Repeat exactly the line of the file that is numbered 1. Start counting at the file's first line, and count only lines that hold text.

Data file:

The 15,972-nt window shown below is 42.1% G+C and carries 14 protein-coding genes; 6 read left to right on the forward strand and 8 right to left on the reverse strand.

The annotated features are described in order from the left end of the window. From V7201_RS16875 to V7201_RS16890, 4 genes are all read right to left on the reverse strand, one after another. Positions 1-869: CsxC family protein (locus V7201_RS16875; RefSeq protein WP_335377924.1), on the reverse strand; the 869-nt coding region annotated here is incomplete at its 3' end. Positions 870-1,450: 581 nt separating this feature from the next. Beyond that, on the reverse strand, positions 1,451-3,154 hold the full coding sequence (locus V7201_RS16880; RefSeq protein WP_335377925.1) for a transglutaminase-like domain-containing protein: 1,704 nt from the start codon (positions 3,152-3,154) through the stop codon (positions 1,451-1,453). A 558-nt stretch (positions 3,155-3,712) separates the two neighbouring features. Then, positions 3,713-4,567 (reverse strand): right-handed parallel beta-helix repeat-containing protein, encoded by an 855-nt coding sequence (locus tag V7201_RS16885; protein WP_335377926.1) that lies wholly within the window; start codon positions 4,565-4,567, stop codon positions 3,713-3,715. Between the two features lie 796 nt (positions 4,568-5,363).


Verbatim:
The 15,972-nt window shown below is 42.1% G+C and carries 14 protein-coding genes; 6 read left to right on the forward strand and 8 right to left on the reverse strand.